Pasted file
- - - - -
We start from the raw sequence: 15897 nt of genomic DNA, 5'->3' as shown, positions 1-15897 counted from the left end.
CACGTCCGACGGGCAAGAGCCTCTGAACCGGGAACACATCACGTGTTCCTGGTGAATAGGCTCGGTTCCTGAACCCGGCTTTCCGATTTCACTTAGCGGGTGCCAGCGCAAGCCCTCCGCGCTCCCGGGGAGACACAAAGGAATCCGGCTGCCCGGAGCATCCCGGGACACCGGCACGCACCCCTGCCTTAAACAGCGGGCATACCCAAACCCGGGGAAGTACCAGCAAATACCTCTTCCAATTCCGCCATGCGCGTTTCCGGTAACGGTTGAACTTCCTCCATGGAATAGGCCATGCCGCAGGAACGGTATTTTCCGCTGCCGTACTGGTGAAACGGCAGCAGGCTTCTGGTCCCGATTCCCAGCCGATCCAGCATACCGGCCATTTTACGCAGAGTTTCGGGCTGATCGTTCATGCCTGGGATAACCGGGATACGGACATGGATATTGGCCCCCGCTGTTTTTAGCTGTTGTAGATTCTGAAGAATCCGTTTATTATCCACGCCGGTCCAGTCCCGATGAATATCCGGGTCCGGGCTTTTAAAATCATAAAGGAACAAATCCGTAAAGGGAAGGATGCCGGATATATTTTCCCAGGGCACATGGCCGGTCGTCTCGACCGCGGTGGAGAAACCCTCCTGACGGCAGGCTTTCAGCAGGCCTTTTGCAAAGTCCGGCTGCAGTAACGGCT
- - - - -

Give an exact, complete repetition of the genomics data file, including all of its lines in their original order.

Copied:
We start from the raw sequence: 15897 nt of genomic DNA, 5'->3' as shown, positions 1-15897 counted from the left end.
CACGTCCGACGGGCAAGAGCCTCTGAACCGGGAACACATCACGTGTTCCTGGTGAATAGGCTCGGTTCCTGAACCCGGCTTTCCGATTTCACTTAGCGGGTGCCAGCGCAAGCCCTCCGCGCTCCCGGGGAGACACAAAGGAATCCGGCTGCCCGGAGCATCCCGGGACACCGGCACGCACCCCTGCCTTAAACAGCGGGCATACCCAAACCCGGGGAAGTACCAGCAAATACCTCTTCCAATTCCGCCATGCGCGTTTCCGGTAACGGTTGAACTTCCTCCATGGAATAGGCCATGCCGCAGGAACGGTATTTTCCGCTGCCGTACTGGTGAAACGGCAGCAGGCTTCTGGTCCCGATTCCCAGCCGATCCAGCATACCGGCCATTTTACGCAGAGTTTCGGGCTGATCGTTCATGCCTGGGATAACCGGGATACGGACATGGATATTGGCCCCCGCTGTTTTTAGCTGTTGTAGATTCTGAAGAATCCGTTTATTATCCACGCCGGTCCAGTCCCGATGAATATCCGGGTCCGGGCTTTTAAAATCATAAAGGAACAAATCCGTAAAGGGAAGGATGCCGGATATATTTTCCCAGGGCACATGGCCGGTCGTCTCGACCGCGGTGGAGAAACCCTCCTGACGGCAGGCTTTCAGCAGGCCTTTTGCAAAGTCCGGCTGCAGTAACGGCT